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Discussion papers | Copyright
https://doi.org/10.5194/acp-2018-1054
© Author(s) 2018. This work is distributed under
the Creative Commons Attribution 4.0 License.

Research article 07 Nov 2018

Research article | 07 Nov 2018

Review status
This discussion paper is a preprint. It is a manuscript under review for the journal Atmospheric Chemistry and Physics (ACP).

Cloud droplet activation properties and scavenged fraction of black carbon in liquid-phase clouds at the high-alpine research station Jungfraujoch (3580 m a.s.l.)

Ghislain Motos1, Julia Schmale1, Joel C. Corbin1,a, Robin Modini1, Nadine Karlen1,b, Michele Bertò1, Urs Baltensperger1, and Martin Gysel1 Ghislain Motos et al.
  • 1Laboratory of Atmospheric Chemistry, Paul Scherrer Institute, 5232 Villigen PSI, Switzerland
  • anow at: Measurement Science and Standards, National Research Council Canada, 1200 Montreal Road, Ottawa K1A 0R6, Canada
  • bnow at: Institute for Aerosol and Sensor Technology, University of Applied Sciences (FHNW), Windisch, Switzerland

Abstract. Liquid clouds form by condensation of water vapour on aerosol particles in the atmosphere. Even black carbon (BC) particles, which are known to be little hygroscopic, have been shown to readily form cloud droplets once they have acquired water-soluble coatings by atmospheric aging processes. Accurately simulating the life cycle of BC in the atmosphere, which strongly depends on the wet removal following droplet activation, has recently been identified as a key element for accurate prediction of the climate forcing of BC.

Here, to assess BC activation in detail, we performed in-situ measurements during cloud events at the Jungfraujoch high mountain station in Switzerland in summer 2010 and 2016. Cloud droplet residual and interstitial (unactivated) particles as well as the total aerosol were selectively sampled using different inlets, followed by their physical characterization using scanning mobility particle sizers (SMPSs), multi-angle absorption photometers (MAAPs) and a single particle soot photometer (SP2). By calculating cloud droplet activated fractions with these measurements, we determined the roles of various parameters on the droplet activation of BC. The half-rise threshold diameter for droplet activation (Dhalfcloud), i.e. the size above which aerosol particles formed cloud droplets, was inferred from the aerosol size distributions measured behind the different inlets. The effective peak supersaturation (SSpeak) of a cloud was derived from Dhalfcloud by comparing it to the supersaturation dependence of the threshold diameter for cloud condensation nuclei (CCN) activation measured by a CCN counter (CCNC). In this way we showed that the mass-based scavenged fraction of BC strongly correlates with that of the entire aerosol population because SSpeak modulates the critical size for activation of either particle type. Fifty percent of the BC-containing particles with a BC mass equivalent core diameter of 90nm were activated in clouds with SSpeak0.21%, increasing up to ~80% activated fraction at SSpeak0.5%. On a single particle basis, BC activation at a certain SSpeak is controlled by the BC core size and internally mixed coating which increases overall particle size and hygroscopicity. However, the resulting effect on the population averaged and on the size integrated BC scavenged fraction by mass is small for two reasons: first, acquisition of coatings only matters for small cores in clouds with low SSpeak and, second, variations in BC core size distribution and mean coating thickness are limited in the lower free troposphere in summer.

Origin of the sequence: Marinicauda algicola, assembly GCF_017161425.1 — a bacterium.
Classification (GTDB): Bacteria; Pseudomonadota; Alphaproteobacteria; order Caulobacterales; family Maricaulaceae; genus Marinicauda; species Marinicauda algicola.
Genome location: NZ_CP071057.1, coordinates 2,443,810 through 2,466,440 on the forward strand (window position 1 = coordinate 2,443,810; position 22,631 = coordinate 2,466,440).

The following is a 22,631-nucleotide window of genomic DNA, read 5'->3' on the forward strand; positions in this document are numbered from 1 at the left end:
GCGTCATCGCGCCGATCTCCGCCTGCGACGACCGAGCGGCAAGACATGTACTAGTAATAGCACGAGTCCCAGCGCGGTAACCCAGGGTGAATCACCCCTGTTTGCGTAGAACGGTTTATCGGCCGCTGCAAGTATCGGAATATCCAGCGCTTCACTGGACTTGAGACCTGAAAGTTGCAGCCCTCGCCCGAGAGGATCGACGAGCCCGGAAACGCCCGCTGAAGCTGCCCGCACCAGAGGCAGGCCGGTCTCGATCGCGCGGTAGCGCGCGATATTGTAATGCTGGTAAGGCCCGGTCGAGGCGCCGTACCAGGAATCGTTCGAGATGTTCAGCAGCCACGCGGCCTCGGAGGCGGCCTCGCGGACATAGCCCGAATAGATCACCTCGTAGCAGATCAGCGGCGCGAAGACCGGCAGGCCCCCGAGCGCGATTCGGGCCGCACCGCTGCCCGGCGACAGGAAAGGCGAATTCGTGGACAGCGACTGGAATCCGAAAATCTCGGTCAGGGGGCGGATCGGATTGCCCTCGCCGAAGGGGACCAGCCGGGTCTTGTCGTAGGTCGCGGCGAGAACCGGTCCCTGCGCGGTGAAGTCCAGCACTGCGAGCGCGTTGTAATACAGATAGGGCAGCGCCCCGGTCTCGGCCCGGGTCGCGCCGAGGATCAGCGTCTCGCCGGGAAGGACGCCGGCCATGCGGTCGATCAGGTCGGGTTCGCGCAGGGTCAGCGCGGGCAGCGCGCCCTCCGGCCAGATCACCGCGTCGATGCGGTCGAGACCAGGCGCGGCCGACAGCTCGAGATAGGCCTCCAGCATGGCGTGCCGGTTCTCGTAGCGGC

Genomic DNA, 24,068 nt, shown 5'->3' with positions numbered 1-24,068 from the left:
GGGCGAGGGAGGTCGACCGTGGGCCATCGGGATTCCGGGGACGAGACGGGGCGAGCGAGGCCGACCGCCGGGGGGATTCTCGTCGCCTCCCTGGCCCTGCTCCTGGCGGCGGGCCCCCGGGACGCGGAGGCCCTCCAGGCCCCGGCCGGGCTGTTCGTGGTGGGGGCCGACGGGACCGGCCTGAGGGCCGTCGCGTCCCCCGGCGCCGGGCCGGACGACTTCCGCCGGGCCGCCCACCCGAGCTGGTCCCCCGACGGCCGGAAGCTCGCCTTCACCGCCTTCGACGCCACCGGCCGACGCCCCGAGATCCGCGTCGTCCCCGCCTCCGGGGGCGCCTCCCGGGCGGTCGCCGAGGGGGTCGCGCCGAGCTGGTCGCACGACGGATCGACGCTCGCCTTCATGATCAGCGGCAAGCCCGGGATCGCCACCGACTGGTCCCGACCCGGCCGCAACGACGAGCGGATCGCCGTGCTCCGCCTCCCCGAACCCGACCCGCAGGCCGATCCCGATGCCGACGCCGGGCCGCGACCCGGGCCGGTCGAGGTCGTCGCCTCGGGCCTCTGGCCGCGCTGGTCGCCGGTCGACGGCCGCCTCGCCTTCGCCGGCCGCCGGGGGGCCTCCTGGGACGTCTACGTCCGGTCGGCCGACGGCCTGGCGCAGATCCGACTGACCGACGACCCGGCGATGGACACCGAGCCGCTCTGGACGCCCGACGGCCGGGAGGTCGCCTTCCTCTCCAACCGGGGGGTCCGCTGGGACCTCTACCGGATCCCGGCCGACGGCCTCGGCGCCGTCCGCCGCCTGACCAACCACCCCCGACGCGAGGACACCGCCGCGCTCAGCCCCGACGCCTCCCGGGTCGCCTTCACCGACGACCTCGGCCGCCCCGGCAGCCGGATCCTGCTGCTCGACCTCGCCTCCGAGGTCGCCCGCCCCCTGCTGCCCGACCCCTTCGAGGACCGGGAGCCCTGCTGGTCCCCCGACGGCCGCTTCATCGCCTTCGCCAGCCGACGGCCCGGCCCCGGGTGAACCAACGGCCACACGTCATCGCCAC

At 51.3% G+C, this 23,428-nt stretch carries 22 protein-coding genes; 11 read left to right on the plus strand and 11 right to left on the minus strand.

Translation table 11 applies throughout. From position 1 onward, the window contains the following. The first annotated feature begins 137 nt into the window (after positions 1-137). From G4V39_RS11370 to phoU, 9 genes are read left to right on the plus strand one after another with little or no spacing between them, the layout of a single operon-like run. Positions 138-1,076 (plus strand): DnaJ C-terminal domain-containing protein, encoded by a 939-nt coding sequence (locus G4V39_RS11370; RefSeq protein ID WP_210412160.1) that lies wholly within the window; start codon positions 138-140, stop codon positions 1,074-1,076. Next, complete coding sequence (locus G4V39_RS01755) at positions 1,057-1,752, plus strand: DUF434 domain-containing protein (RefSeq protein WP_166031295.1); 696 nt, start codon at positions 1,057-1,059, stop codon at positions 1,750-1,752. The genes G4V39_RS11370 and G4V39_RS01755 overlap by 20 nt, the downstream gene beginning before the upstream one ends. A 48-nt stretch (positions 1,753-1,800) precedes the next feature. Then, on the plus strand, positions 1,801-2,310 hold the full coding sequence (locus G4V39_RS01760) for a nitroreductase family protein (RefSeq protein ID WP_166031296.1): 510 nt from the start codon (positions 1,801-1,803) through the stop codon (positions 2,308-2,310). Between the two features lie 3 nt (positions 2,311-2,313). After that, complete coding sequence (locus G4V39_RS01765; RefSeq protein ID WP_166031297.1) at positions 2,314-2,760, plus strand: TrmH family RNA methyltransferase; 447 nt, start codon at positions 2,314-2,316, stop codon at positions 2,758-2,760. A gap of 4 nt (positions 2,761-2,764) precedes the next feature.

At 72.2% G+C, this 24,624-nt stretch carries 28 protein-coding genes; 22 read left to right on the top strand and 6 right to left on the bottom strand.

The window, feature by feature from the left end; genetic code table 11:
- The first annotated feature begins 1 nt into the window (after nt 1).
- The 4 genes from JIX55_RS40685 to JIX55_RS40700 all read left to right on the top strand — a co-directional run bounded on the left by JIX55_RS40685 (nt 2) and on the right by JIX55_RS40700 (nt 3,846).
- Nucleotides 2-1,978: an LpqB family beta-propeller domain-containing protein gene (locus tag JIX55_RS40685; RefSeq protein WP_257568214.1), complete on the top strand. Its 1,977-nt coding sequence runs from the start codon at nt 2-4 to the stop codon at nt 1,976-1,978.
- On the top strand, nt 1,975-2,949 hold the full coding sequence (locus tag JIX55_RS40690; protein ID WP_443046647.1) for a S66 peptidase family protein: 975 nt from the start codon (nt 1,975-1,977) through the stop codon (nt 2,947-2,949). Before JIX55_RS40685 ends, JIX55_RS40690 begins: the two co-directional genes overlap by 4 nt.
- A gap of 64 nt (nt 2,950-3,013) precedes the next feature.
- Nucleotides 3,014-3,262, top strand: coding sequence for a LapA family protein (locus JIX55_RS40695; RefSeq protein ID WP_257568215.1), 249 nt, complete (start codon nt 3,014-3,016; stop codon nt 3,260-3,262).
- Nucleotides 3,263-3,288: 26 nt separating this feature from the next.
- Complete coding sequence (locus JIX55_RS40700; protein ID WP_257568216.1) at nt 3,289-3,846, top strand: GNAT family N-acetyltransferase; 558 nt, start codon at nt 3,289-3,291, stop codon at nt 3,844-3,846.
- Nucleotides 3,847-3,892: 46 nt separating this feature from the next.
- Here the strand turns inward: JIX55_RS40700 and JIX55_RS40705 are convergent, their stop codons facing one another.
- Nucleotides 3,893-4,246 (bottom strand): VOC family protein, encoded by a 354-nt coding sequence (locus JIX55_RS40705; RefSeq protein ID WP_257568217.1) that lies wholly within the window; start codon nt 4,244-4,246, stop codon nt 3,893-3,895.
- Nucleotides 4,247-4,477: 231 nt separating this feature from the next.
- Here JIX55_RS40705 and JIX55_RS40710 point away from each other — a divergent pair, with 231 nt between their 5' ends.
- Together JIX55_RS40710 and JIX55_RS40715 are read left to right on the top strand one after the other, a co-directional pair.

Ghislain Motos et al.
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Atmospheric Black carbon (BC) particles are strong light absorbers that contribute to global warming. In-situ cloud measurements performed at a high altitude site showed that cloud supersaturation mainly drives the activation of BC to cloud droplets. It was further shown how BC particle size and mixing state modulate this nucleation scavenging in agreement with simplified theoretical predictions. These findings can inform model simulations towards a better representation of the BC life-cycle.
Atmospheric Black carbon (BC) particles are strong light absorbers that contribute to global...
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